In an aspect of the invention, the flux ring is aligned with the stator housing and is further secured to it by engagement of a dimple in one of the flux ring and stator housing with a hole in the other of the flux ring and the stator housing.
In an aspect of the invention, at least one of a rear bearing support, front bearing support and fan baffle are integrally molded with the overmolding when the material used to mold the overmolding is molded.
In an aspect of the invention, the overmolding is formed with slots of different widths between magnetic poles of the stator assembly to provide a keying feature for the stator assembly to key it, such as when it is placed in a magnetizer.
In an aspect of the invention, the flux ring and housing are preformed as a unit by stamping them from blanks and rolling them together. In a variation, the flux ring blank is rolled first to form the flux ring and the housing blank rolled around the flux ring with the flux ring acting as a rolling arbor.
In an aspect of the invention, an electric motor has an armature and a stator assembly in accordance with the invention.
In an aspect of the invention, a power tool has a housing including an electric motor having an output coupled to a transmission. The electric motor has an armature and a stator assembly in accordance with the invention.
Further areas of applicability of the present invention will become apparent from the detailed description provided hereinafter. It should be understood that the detailed description and specific examples, while indicating the preferred embodiment of the invention, are intended for purposes of illustration only and are not intended to limit the scope of the invention.
The present invention will become more fully understood from the detailed description and the accompanying drawings, wherein:
The following description of the preferred embodiments is merely exemplary in nature and is in no way intended to limit the invention, its application, or uses.
Referring now to
The motor includes a stator assembly 30. The stator assembly 30 includes a stator housing 32, a flux ring 34 and magnets 36. The flux ring 34 is an expandable or split flux ring. An armature 40 includes a shaft 42, a rotor 44 and a commutator 50 coupled with the shaft 42. The rotor 44 includes laminations 46 and windings 48. The motor 14 also includes end plates 52 and 54. End plate 52 includes a front bearing 56 which supports one end of a shaft 42. The shaft 42 is coupled with a pinion 60 that is part of the output 20. Brushes 62 and 64 are associated with the commutator 50. A rear bearing 70 is also coupled with the end plate 54 to balance rotation of the shaft 42.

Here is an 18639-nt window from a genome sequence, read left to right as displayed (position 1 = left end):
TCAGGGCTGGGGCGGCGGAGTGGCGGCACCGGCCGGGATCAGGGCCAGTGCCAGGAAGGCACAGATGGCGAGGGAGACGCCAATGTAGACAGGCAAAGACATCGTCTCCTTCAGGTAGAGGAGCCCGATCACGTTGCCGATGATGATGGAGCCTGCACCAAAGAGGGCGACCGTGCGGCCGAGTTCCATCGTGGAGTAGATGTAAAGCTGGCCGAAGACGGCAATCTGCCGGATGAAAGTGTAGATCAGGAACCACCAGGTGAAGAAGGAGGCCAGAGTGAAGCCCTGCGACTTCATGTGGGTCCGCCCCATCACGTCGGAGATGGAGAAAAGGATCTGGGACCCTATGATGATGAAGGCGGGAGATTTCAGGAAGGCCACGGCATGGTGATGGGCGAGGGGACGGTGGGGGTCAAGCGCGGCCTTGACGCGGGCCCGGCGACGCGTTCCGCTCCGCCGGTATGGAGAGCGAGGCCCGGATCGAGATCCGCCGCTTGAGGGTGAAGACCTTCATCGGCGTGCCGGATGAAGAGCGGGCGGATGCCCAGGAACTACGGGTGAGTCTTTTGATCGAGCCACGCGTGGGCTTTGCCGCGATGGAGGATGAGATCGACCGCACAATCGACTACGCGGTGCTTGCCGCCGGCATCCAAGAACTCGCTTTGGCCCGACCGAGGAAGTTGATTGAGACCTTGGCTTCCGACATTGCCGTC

Referring now to
The flux ring 34 is discontinuous having a seam 86 extending therealong. The seam 86 enables the flux ring 34 to be compressed for insertion into the stator housing 32. When flux ring 34 is assembled in stator assembly 30, the seam 86 is preferably disposed over one of magnetic poles P1, P2 of the stator assembly 30 to minimize magnetic losses. In the configuration of
To assemble the stator assembly 30, stator housing 32 and flux ring 34 are each preformed. In this regard, stator housing 32 illustratively has interlocking fingers 33 as shown in
Overmold material 83, such as plastic, is injection molded into the stator assembly 30 to form the overmolding 84. During the injection molding process, the pressure of the overmold material 83 pushes against the magnets 36 and flux ring 34, expanding the flux ring 34 against the stator housing 32. The overmold material 83 fills the seam 86 of flux ring 34 and surrounds the magnets 36. Expansion of the flux ring 34 against the stator housing 32 provides the retention force for retaining the flux ring 34 within the stator housing 32. Further, because the overmolding 84 fills the seam 86 of the flux ring 34, compression of the flux ring 34 in the stator housing 32 is prevented after the overmold material 83 hardens, thus preventing the removal of flux ring 34 from the stator housing 32. The engagement of the dimple 88, 92 and hole 90, 94, held in place by the overmolding 84, further secures the flux ring 34 to the stator housing 32. The diameter and true position of the overmolding 84 are maintained closely relative to the inside diameter of the stator housing 32 to reduce tolerance stack-ups to the armature 40 (